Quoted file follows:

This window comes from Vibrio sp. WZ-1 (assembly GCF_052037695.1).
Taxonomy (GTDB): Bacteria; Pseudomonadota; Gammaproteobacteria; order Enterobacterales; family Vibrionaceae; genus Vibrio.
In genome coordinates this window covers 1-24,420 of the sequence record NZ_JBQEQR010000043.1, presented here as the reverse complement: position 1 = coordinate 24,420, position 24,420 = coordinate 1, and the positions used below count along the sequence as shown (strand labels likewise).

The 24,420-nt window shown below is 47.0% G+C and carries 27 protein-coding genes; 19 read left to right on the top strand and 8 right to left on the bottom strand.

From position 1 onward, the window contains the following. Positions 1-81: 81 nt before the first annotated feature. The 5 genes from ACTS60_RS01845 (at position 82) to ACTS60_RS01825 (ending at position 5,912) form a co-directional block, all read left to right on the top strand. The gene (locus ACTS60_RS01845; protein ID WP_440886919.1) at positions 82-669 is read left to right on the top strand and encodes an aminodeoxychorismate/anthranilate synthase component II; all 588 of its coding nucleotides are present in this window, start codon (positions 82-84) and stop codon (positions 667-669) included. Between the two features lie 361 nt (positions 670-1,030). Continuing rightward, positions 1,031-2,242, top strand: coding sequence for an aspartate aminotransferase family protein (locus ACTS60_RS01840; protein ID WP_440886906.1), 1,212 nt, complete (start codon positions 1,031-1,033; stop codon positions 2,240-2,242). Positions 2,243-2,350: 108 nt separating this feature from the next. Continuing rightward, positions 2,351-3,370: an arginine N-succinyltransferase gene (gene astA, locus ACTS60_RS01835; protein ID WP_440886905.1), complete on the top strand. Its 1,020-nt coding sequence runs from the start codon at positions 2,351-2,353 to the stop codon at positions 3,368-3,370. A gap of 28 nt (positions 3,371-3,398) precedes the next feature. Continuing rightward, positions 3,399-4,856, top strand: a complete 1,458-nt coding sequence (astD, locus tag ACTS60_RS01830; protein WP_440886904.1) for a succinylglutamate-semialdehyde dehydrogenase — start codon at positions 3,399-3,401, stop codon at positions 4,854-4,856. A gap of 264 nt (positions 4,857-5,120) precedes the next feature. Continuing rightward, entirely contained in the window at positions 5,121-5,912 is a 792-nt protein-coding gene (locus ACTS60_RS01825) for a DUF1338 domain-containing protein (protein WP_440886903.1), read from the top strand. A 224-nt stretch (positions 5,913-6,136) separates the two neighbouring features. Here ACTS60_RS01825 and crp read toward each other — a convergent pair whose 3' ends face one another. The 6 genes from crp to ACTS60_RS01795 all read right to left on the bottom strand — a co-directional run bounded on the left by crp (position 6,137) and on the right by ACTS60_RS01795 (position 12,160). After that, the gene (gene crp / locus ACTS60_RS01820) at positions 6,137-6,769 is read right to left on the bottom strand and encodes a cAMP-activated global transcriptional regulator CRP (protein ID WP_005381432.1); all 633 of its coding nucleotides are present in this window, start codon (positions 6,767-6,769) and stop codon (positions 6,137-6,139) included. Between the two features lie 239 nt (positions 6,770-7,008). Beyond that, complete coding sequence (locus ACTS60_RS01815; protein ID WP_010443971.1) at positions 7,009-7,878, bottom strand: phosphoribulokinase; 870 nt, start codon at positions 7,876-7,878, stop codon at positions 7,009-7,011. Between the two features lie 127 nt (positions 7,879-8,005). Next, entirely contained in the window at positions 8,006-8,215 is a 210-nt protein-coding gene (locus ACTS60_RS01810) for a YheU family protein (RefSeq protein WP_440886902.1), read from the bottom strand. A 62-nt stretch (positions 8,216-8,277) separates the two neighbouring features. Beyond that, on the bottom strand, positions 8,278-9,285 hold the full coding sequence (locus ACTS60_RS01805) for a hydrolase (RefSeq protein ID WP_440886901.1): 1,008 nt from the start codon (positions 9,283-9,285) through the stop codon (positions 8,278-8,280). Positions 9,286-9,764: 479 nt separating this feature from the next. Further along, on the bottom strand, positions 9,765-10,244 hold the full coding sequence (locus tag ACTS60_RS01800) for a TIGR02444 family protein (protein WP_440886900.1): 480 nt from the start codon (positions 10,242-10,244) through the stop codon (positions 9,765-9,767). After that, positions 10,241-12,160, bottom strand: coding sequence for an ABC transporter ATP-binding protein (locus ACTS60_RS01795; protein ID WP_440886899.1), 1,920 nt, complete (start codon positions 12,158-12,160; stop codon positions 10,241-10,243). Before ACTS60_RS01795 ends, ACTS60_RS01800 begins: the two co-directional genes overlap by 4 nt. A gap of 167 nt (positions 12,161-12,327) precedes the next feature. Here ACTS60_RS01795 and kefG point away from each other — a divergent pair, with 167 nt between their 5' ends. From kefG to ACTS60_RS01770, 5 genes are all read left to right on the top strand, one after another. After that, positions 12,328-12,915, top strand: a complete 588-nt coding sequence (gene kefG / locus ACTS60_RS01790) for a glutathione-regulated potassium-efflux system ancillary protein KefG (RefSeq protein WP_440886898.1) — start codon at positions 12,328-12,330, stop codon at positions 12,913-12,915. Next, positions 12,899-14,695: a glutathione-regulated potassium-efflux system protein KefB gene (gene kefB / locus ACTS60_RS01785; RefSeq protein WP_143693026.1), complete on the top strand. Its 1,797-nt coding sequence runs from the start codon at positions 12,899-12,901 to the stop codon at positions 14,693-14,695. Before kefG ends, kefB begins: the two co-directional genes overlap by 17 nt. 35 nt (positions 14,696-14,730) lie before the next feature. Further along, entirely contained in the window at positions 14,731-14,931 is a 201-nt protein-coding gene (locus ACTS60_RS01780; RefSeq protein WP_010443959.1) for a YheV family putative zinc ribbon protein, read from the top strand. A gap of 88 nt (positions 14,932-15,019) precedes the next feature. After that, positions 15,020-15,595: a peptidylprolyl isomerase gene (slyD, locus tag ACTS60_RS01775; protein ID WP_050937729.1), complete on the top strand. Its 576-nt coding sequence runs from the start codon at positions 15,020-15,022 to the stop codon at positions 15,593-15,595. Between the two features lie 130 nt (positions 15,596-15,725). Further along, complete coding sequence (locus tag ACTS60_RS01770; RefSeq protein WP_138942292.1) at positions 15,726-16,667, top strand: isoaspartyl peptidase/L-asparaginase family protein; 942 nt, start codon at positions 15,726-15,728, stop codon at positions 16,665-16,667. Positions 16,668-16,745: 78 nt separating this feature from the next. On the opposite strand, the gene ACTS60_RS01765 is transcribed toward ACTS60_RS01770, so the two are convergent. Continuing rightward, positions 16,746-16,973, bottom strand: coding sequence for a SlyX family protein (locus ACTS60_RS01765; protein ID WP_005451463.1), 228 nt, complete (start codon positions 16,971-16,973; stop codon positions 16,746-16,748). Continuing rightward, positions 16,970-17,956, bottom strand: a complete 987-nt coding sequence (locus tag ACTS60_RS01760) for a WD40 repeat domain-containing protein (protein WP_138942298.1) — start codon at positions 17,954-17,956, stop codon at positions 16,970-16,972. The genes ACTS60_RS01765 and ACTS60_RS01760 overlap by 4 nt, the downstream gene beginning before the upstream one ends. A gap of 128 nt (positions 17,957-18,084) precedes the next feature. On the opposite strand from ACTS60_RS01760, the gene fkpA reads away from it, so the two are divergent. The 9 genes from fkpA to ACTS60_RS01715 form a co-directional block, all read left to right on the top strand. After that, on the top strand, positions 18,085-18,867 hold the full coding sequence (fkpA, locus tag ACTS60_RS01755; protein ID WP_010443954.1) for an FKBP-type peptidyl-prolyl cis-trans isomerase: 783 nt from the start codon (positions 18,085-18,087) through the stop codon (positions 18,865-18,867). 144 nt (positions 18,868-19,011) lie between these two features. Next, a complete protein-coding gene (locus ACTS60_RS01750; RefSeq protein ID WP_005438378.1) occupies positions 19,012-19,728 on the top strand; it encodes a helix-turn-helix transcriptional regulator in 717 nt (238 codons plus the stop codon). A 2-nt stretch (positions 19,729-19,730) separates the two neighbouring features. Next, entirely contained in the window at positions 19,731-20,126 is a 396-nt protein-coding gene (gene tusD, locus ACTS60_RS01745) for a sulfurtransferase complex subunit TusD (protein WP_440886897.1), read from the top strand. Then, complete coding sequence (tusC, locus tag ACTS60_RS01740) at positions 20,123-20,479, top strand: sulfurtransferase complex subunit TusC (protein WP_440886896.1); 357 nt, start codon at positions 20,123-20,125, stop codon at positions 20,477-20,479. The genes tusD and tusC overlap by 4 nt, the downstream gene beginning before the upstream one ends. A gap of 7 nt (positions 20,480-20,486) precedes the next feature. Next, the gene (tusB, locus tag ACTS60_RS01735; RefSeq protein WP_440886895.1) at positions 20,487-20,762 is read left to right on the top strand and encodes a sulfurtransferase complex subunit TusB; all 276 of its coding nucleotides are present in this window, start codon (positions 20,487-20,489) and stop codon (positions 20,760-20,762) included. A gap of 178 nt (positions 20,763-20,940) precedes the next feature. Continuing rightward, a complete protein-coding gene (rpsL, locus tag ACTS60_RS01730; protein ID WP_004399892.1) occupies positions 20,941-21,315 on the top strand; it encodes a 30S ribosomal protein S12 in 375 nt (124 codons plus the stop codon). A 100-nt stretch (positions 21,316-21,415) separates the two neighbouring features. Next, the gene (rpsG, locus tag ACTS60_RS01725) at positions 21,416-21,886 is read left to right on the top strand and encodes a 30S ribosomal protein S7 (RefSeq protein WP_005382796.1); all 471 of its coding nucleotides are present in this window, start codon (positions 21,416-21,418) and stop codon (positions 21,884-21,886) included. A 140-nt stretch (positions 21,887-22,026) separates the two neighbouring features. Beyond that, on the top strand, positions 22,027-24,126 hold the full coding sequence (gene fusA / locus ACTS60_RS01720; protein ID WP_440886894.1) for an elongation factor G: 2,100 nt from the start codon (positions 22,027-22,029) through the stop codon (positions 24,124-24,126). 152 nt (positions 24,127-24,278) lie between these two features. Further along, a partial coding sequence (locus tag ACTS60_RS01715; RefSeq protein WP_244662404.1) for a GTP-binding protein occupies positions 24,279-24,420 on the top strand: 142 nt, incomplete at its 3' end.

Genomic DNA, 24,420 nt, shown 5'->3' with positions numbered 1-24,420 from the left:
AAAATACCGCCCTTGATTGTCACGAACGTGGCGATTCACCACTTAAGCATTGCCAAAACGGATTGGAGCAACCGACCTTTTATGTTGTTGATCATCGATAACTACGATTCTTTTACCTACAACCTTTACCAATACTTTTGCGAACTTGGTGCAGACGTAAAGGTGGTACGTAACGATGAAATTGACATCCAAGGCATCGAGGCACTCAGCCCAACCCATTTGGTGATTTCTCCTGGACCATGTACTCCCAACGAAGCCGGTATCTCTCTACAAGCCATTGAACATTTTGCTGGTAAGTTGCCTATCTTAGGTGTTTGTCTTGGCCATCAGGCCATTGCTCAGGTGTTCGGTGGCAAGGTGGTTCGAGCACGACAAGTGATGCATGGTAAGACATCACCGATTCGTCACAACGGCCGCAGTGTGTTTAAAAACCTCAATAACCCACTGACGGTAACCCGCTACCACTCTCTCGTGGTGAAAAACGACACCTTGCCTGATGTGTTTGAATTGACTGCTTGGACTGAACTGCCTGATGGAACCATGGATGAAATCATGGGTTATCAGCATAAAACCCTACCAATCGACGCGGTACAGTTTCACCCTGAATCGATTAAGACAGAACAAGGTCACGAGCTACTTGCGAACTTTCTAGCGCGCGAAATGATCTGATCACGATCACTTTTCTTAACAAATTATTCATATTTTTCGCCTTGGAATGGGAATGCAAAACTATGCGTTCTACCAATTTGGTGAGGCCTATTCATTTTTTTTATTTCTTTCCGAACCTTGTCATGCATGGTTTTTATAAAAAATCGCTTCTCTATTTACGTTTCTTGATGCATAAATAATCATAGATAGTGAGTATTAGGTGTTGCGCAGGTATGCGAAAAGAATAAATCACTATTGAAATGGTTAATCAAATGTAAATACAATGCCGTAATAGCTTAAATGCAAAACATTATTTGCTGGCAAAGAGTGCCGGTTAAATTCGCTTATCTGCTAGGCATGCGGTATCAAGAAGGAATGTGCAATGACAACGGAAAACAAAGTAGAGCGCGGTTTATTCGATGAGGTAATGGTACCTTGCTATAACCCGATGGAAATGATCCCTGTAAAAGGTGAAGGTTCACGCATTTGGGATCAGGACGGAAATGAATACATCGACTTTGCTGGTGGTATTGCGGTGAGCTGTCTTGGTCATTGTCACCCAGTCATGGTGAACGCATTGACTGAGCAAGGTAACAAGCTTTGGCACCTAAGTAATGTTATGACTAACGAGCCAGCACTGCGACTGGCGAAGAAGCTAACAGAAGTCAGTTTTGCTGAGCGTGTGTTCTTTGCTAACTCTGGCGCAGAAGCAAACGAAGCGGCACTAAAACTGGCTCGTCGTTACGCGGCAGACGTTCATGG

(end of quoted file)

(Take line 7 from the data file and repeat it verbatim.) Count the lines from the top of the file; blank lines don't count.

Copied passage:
AAAATACCGCCCTTGATTGTCACGAACGTGGCGATTCACCACTTAAGCATTGCCAAAACGGATTGGAGCAACCGACCTTTTATGTTGTTGATCATCGATAACTACGATTCTTTTACCTACAACCTTTACCAATACTTTTGCGAACTTGGTGCAGACGTAAAGGTGGTACGTAACGATGAAATTGACATCCAAGGCATCGAGGCACTCAGCCCAACCCATTTGGTGATTTCTCCTGGACCATGTACTCCCAACGAAGCCGGTATCTCTCTACAAGCCATTGAACATTTTGCTGGTAAGTTGCCTATCTTAGGTGTTTGTCTTGGCCATCAGGCCATTGCTCAGGTGTTCGGTGGCAAGGTGGTTCGAGCACGACAAGTGATGCATGGTAAGACATCACCGATTCGTCACAACGGCCGCAGTGTGTTTAAAAACCTCAATAACCCACTGACGGTAACCCGCTACCACTCTCTCGTGGTGAAAAACGACACCTTGCCTGATGTGTTTGAATTGACTGCTTGGACTGAACTGCCTGATGGAACCATGGATGAAATCATGGGTTATCAGCATAAAACCCTACCAATCGACGCGGTACAGTTTCACCCTGAATCGATTAAGACAGAACAAGGTCACGAGCTACTTGCGAACTTTCTAGCGCGCGAAATGATCTGATCACGATCACTTTTCTTAACAAATTATTCATATTTTTCGCCTTGGAATGGGAATGCAAAACTATGCGTTCTACCAATTTGGTGAGGCCTATTCATTTTTTTTATTTCTTTCCGAACCTTGTCATGCATGGTTTTTATAAAAAATCGCTTCTCTATTTACGTTTCTTGATGCATAAATAATCATAGATAGTGAGTATTAGGTGTTGCGCAGGTATGCGAAAAGAATAAATCACTATTGAAATGGTTAATCAAATGTAAATACAATGCCGTAATAGCTTAAATGCAAAACATTATTTGCTGGCAAAGAGTGCCGGTTAAATTCGCTTATCTGCTAGGCATGCGGTATCAAGAAGGAATGTGCAATGACAACGGAAAACAAAGTAGAGCGCGGTTTATTCGATGAGGTAATGGTACCTTGCTATAACCCGATGGAAATGATCCCTGTAAAAGGTGAAGGTTCACGCATTTGGGATCAGGACGGAAATGAATACATCGACTTTGCTGGTGGTATTGCGGTGAGCTGTCTTGGTCATTGTCACCCAGTCATGGTGAACGCATTGACTGAGCAAGGTAACAAGCTTTGGCACCTAAGTAATGTTATGACTAACGAGCCAGCACTGCGACTGGCGAAGAAGCTAACAGAAGTCAGTTTTGCTGAGCGTGTGTTCTTTGCTAACTCTGGCGCAGAAGCAAACGAAGCGGCACTAAAACTGGCTCGTCGTTACGCGGCAGACGTTCATGG